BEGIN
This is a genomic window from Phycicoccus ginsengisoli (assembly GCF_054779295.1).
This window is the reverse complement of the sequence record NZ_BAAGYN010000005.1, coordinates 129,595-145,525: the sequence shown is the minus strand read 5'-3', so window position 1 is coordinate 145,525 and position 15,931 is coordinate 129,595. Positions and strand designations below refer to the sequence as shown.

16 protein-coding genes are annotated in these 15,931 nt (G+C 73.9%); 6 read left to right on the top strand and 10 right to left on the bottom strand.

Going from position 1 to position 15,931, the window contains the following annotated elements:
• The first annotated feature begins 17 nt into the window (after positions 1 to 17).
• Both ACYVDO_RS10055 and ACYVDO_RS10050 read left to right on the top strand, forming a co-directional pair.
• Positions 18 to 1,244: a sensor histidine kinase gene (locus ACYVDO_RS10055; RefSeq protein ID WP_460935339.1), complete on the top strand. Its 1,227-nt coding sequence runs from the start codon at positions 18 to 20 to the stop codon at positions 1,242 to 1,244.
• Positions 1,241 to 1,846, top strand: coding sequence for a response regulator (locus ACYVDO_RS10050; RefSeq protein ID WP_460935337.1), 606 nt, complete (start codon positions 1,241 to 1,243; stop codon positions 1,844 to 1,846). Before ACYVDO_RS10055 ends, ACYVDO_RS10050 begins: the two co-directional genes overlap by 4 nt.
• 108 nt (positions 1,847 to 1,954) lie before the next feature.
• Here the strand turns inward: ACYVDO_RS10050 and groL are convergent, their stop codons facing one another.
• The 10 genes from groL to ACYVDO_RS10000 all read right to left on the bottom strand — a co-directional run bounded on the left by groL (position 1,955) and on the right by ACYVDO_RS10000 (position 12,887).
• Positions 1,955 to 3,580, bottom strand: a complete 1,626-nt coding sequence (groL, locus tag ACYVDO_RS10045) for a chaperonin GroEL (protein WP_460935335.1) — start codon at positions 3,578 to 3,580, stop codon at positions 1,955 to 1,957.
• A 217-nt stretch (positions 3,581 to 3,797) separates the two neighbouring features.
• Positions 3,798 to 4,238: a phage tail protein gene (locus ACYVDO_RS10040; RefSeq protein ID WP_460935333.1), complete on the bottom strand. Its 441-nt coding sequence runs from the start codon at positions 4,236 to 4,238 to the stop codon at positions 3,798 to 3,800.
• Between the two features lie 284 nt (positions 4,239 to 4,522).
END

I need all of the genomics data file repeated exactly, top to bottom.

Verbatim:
This is a genomic window from Phycicoccus ginsengisoli (assembly GCF_054779295.1).
This window is the reverse complement of the sequence record NZ_BAAGYN010000005.1, coordinates 129,595-145,525: the sequence shown is the minus strand read 5'-3', so window position 1 is coordinate 145,525 and position 15,931 is coordinate 129,595. Positions and strand designations below refer to the sequence as shown.

16 protein-coding genes are annotated in these 15,931 nt (G+C 73.9%); 6 read left to right on the top strand and 10 right to left on the bottom strand.

Going from position 1 to position 15,931, the window contains the following annotated elements:
• The first annotated feature begins 17 nt into the window (after positions 1 to 17).
• Both ACYVDO_RS10055 and ACYVDO_RS10050 read left to right on the top strand, forming a co-directional pair.
• Positions 18 to 1,244: a sensor histidine kinase gene (locus ACYVDO_RS10055; RefSeq protein ID WP_460935339.1), complete on the top strand. Its 1,227-nt coding sequence runs from the start codon at positions 18 to 20 to the stop codon at positions 1,242 to 1,244.
• Positions 1,241 to 1,846, top strand: coding sequence for a response regulator (locus ACYVDO_RS10050; RefSeq protein ID WP_460935337.1), 606 nt, complete (start codon positions 1,241 to 1,243; stop codon positions 1,844 to 1,846). Before ACYVDO_RS10055 ends, ACYVDO_RS10050 begins: the two co-directional genes overlap by 4 nt.
• 108 nt (positions 1,847 to 1,954) lie before the next feature.
• Here the strand turns inward: ACYVDO_RS10050 and groL are convergent, their stop codons facing one another.
• The 10 genes from groL to ACYVDO_RS10000 all read right to left on the bottom strand — a co-directional run bounded on the left by groL (position 1,955) and on the right by ACYVDO_RS10000 (position 12,887).
• Positions 1,955 to 3,580, bottom strand: a complete 1,626-nt coding sequence (groL, locus tag ACYVDO_RS10045) for a chaperonin GroEL (protein WP_460935335.1) — start codon at positions 3,578 to 3,580, stop codon at positions 1,955 to 1,957.
• A 217-nt stretch (positions 3,581 to 3,797) separates the two neighbouring features.
• Positions 3,798 to 4,238: a phage tail protein gene (locus ACYVDO_RS10040; RefSeq protein ID WP_460935333.1), complete on the bottom strand. Its 441-nt coding sequence runs from the start codon at positions 4,236 to 4,238 to the stop codon at positions 3,798 to 3,800.
• Between the two features lie 284 nt (positions 4,239 to 4,522).